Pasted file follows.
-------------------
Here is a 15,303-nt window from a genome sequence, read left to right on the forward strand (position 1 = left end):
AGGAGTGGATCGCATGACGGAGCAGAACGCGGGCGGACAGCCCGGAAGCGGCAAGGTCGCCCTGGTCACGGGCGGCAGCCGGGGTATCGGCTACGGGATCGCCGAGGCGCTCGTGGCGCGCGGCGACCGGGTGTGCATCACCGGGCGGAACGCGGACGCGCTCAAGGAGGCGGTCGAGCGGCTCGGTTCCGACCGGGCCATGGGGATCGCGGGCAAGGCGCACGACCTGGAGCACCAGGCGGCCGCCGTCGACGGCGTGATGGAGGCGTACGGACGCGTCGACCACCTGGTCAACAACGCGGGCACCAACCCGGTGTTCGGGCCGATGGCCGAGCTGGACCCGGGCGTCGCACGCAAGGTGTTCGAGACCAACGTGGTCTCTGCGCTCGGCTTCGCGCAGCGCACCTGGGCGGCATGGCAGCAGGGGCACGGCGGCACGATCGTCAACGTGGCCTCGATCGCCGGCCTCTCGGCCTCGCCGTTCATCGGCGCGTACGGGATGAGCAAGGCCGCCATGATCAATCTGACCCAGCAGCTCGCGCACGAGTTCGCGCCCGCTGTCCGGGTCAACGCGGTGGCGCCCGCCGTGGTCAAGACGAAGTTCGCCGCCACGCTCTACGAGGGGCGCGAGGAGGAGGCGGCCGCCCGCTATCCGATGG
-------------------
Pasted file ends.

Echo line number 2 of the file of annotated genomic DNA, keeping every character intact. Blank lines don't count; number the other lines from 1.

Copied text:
AGGAGTGGATCGCATGACGGAGCAGAACGCGGGCGGACAGCCCGGAAGCGGCAAGGTCGCCCTGGTCACGGGCGGCAGCCGGGGTATCGGCTACGGGATCGCCGAGGCGCTCGTGGCGCGCGGCGACCGGGTGTGCATCACCGGGCGGAACGCGGACGCGCTCAAGGAGGCGGTCGAGCGGCTCGGTTCCGACCGGGCCATGGGGATCGCGGGCAAGGCGCACGACCTGGAGCACCAGGCGGCCGCCGTCGACGGCGTGATGGAGGCGTACGGACGCGTCGACCACCTGGTCAACAACGCGGGCACCAACCCGGTGTTCGGGCCGATGGCCGAGCTGGACCCGGGCGTCGCACGCAAGGTGTTCGAGACCAACGTGGTCTCTGCGCTCGGCTTCGCGCAGCGCACCTGGGCGGCATGGCAGCAGGGGCACGGCGGCACGATCGTCAACGTGGCCTCGATCGCCGGCCTCTCGGCCTCGCCGTTCATCGGCGCGTACGGGATGAGCAAGGCCGCCATGATCAATCTGACCCAGCAGCTCGCGCACGAGTTCGCGCCCGCTGTCCGGGTCAACGCGGTGGCGCCCGCCGTGGTCAAGACGAAGTTCGCCGCCACGCTCTACGAGGGGCGCGAGGAGGAGGCGGCCGCCCGCTATCCGATGG